Discussed are various aspects of heating oil `sludge`: How it forms, typical problems it causes, how sludge-control additives work, what should be expected of them, and what happens in a contaminated system when such additives are used. Test results from laboratory and field experiments demonstrate that performance of commercially available additives varies greatly. The concept of `end-of-the-line` treatment is described and compared with bulk fuel treatment. A procedure is described whereby a retailer can test additives himself, and thus determine just what those additives will or will not do for his business. Finally, the economics of an effective treatment program are outlined.

  19. A Non-Linear Approach to Spacecraft Trajectory Control in the Vicinity of a Libration Point

    NASA Technical Reports Server (NTRS)

    Luquette, Richard J.; Sanner, Robert M.

    2001-01-01

    An expanding interest in mission design strategies that exploit libration point regions demands the continued development of enhanced, efficient, control algorithms for station-keeping and formation maintenance. This paper discusses the development of a non-linear, station-keeping, control algorithm for trajectories in the vicinity of a libration point. The control law guarantees exponential convergence, based on a Lyaponov analysis. Controller performance is evaluated using FreeFlyer(R) and MATLAB(R) for a spacecraft stationed near the L2 libration point in the Earth-Moon system, tracking a pre-defined reference trajectory. Evaluation metrics are fuel usage and tracking accuracy. Simulation results are compared with a linear-based controller for a spacecraft tracking the same reference trajectory. Although the analysis is framed in the context of station-keeping, the control algorithm is equally applicable to a formation flying problem with an appropriate definition of the reference trajectory.

  20. Onboard utilization of ground control points for image correction. Volume 1: Executive summary

    NASA Technical Reports Server (NTRS)

    1981-01-01

    Operation of a navigation system, centered around image correction, was simulated and the system performance was analyzed. Onboard utilization of ground control points for image correction is summarized. Simulation results, and recommendations for future mission requirements are presented.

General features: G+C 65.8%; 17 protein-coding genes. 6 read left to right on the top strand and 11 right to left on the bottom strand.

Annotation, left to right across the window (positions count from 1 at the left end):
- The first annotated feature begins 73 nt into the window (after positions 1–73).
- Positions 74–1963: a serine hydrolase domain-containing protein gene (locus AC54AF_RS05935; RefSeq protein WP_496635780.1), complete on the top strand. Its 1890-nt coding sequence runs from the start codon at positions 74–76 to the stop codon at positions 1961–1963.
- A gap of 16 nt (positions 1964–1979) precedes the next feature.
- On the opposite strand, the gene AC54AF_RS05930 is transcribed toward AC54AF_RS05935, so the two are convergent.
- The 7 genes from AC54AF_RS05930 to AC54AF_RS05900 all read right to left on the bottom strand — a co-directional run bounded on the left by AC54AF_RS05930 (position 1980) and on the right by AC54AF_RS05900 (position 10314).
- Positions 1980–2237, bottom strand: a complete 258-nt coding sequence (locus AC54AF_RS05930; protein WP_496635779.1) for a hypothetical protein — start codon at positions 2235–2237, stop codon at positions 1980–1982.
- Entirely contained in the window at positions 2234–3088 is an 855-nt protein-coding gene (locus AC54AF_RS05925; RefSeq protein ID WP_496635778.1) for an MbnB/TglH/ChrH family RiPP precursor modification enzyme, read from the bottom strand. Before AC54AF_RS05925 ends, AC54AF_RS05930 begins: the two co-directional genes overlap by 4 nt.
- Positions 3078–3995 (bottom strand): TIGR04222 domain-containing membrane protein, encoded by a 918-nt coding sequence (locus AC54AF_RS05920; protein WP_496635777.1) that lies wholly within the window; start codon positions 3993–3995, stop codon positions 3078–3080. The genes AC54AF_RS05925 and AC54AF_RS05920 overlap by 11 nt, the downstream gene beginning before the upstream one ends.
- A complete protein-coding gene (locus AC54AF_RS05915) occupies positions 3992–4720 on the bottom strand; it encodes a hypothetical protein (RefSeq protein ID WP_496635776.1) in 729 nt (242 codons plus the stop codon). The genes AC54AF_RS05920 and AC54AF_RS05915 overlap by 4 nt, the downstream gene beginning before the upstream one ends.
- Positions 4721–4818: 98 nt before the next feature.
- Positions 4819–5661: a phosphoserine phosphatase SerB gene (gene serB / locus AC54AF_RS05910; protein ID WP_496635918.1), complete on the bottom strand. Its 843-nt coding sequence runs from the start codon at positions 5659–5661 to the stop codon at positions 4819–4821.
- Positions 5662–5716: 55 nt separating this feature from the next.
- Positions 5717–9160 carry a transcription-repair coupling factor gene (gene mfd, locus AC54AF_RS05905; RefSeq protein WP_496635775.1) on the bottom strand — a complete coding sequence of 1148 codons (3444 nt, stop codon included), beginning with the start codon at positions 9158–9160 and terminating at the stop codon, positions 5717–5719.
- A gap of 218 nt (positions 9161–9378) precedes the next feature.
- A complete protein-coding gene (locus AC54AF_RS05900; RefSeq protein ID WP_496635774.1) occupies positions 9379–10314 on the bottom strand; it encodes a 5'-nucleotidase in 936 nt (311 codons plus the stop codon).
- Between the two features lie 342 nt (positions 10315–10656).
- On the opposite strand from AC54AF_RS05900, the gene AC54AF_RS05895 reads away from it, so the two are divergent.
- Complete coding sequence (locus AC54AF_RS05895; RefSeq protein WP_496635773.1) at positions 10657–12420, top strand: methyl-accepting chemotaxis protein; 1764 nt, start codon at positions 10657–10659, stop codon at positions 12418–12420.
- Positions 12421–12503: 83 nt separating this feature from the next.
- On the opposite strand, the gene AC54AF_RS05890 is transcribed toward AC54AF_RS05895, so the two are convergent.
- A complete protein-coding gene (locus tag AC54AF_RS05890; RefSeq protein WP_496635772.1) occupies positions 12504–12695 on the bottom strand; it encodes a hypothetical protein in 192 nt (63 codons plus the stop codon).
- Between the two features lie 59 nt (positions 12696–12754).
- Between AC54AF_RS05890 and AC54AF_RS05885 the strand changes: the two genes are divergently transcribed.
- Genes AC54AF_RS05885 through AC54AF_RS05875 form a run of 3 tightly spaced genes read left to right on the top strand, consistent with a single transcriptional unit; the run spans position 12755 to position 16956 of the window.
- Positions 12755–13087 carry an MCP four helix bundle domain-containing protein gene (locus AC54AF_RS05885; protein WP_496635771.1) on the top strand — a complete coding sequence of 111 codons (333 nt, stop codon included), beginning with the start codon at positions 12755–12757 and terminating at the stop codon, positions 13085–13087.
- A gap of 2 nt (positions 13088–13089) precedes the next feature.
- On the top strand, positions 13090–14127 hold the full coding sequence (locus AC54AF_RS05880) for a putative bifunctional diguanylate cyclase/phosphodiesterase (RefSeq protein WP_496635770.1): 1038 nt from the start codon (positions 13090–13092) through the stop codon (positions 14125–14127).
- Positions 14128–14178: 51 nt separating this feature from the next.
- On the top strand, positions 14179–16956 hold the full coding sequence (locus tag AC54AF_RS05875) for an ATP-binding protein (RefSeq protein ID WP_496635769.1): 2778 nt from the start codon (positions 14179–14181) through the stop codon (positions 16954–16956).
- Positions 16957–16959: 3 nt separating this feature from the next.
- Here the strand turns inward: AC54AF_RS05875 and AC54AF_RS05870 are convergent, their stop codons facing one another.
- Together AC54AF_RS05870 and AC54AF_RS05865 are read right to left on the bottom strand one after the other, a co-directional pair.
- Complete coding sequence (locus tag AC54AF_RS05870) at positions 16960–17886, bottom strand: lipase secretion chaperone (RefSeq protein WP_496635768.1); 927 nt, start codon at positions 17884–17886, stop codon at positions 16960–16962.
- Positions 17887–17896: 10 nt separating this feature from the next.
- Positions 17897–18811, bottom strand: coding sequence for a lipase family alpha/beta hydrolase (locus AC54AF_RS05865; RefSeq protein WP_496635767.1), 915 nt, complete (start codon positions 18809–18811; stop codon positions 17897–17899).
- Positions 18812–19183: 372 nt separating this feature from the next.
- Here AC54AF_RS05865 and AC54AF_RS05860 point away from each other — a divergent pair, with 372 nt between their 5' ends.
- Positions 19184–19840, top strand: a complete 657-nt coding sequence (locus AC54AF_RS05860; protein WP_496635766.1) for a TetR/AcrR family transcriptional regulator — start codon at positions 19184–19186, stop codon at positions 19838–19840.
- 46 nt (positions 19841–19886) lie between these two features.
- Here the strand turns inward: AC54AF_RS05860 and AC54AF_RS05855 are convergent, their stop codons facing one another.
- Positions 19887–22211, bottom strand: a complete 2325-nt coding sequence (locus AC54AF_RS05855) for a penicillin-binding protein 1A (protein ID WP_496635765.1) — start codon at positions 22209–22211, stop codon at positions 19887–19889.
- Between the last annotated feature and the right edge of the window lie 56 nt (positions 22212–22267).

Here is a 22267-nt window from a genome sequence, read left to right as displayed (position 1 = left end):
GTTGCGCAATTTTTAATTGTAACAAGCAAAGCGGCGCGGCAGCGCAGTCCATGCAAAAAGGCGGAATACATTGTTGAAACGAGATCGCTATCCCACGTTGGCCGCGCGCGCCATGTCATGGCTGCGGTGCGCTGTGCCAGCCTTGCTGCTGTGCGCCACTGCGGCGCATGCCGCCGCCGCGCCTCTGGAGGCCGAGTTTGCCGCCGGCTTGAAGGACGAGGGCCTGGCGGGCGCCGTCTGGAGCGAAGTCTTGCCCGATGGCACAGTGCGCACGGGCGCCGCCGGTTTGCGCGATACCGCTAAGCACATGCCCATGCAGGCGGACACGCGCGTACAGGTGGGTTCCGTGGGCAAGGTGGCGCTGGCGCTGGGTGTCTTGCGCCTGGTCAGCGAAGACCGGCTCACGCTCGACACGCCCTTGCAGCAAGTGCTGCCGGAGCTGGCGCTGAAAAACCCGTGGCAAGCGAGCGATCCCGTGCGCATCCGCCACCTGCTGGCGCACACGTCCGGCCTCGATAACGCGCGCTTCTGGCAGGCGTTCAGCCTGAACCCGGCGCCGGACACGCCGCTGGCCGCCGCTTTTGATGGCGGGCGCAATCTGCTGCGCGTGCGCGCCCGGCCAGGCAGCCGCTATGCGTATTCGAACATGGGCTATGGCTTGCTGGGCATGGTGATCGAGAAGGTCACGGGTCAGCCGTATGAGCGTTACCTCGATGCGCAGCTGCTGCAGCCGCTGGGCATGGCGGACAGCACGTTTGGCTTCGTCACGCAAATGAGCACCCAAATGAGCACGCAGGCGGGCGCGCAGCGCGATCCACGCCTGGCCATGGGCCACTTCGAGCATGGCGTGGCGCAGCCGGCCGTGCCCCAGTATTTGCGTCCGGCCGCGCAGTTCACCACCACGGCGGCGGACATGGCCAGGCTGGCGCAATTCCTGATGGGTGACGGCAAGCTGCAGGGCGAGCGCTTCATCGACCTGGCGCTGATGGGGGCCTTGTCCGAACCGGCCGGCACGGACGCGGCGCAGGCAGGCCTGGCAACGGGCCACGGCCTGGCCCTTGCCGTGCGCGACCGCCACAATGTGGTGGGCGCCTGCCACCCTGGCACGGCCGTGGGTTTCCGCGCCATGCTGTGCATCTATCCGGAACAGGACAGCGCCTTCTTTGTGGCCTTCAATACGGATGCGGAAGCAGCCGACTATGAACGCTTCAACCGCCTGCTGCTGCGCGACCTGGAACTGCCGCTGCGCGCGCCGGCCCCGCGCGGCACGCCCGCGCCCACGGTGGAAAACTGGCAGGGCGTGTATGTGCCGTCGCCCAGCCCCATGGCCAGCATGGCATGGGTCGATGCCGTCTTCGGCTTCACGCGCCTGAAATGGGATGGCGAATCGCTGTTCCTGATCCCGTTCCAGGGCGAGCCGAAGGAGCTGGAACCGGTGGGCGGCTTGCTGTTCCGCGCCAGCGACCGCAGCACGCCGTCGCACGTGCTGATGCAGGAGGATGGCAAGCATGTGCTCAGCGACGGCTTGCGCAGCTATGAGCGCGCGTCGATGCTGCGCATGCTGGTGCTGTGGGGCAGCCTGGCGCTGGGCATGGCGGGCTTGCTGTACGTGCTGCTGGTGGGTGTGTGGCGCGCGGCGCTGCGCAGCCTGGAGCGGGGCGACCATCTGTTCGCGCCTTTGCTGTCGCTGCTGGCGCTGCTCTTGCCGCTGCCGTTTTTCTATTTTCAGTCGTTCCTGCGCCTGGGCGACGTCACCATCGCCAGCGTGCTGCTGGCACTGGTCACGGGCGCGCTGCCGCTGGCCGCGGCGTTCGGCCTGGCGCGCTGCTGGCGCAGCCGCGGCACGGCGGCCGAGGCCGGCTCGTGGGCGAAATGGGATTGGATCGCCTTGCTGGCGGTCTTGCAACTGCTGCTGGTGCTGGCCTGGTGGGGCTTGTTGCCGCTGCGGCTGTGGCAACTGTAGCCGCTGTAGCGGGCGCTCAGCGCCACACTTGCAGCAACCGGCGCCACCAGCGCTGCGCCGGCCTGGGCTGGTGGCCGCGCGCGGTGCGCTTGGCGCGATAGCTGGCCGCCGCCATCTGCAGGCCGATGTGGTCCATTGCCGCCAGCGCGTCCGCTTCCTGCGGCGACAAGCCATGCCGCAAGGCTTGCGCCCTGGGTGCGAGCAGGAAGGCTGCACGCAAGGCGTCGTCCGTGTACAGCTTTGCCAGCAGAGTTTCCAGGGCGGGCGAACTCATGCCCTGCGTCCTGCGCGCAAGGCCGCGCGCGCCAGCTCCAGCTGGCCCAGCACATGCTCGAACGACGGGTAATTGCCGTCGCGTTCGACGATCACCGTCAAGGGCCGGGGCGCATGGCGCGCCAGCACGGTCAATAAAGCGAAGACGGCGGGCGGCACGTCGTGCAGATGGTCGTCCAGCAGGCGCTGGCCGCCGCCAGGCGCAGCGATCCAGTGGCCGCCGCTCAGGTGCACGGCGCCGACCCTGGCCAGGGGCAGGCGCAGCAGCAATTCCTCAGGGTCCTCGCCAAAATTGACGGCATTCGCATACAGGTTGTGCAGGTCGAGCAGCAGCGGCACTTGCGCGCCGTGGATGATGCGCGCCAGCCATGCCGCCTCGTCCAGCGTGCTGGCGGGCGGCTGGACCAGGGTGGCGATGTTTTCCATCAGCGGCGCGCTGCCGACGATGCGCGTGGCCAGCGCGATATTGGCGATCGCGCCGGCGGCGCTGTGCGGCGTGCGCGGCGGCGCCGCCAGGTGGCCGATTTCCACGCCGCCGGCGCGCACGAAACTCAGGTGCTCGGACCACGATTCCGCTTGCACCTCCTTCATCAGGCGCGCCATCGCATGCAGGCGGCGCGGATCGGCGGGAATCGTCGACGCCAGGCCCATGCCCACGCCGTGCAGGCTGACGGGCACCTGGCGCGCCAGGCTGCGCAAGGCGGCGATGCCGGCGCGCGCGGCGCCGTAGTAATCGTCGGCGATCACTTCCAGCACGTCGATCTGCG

1. Characterization of the alpha-1,2-N-acetylglucosaminyltransferase of Neisseria gonorrhoeae, a key control point in lipooligosaccharide biosynthesis.

    PubMed

    Wakarchuk, Warren; Schur, Melissa J; St Michael, Frank; Li, Jinjuan; Eichler, Eva; Whitfield, Dennis

    2004-06-01

    The biosynthesis of the lipooligosaccharide (LOS) in Neisseria meningitidis has a control point that regulates the extension of the alpha-chain on heptose (I) of the LOS. The gene that encodes the protein responsible for this control had been identified elsewhere, but the enzyme encoded by the gene was not characterized. We have now shown that this same control mechanism operates in the related species, Neisseria gonorrhoeae, using a gene knockout and subsequent characterization of the LOS species produced. We also cloned and expressed the enzyme from both of these pathogens. Using a synthetic acceptor substrate, we have shown unequivocally that the enzyme is an alpha-1,2-N-acetylglucosaminyltransferase. Experiments with both the core oligosaccharide and the synthetic acceptors suggests that the addition of the alpha-1,2-N-acetylglucosamine moiety on the heptose (II) residue precedes the addition of the ethanolamine phosphate at the O3 position on this heptose (II), and that in the absence of the alpha-1,2-N-acetylglucosamine moiety leads to the addition of an extra ethanolamine phosphate on the heptose (II) residue. Our data do not support the hypothesis that ethanolamine phosphate at O3 of heptose (II) is added and is then required for the addition of the N-acetylglucosamine at O2 by the LgtK enzyme. This enzyme represents a control point in the biosynthesis of the LOS of this pathogen and is a potential target for therapeutic intervention. PMID:15044393

  2. The Feasibility of the Disturbance Accommodating Controller for Precision Antenna Pointing

    NASA Technical Reports Server (NTRS)

    Gresham, L. L.; Lansing, F. L.; Guiar, C. N.

    1988-01-01

    The objective of this study is to investigate the feasibility of a pointing (position loop) controller for the NASA-JPL Deep Space Network (DSN) antennas using the Disturbance Accommodating Control (DAC) theory. A model that includes state dependent disturbances was developed, and an example demonstrating the noise estimator is presented as an initial phase in the controller design. The goal is to improve pointing accuracy by the removal of the systematic errors caused by the antenna misalignment as well as sensor noise and random wind and thermal disturbances. Preliminary simulation results show that the DAC technique is successful in both cancelling the imposed errors and maintaining an optimal control policy.

  3. Highly Diastereoselective Chelation-controlled Additions to α-Silyloxy Ketones

    PubMed Central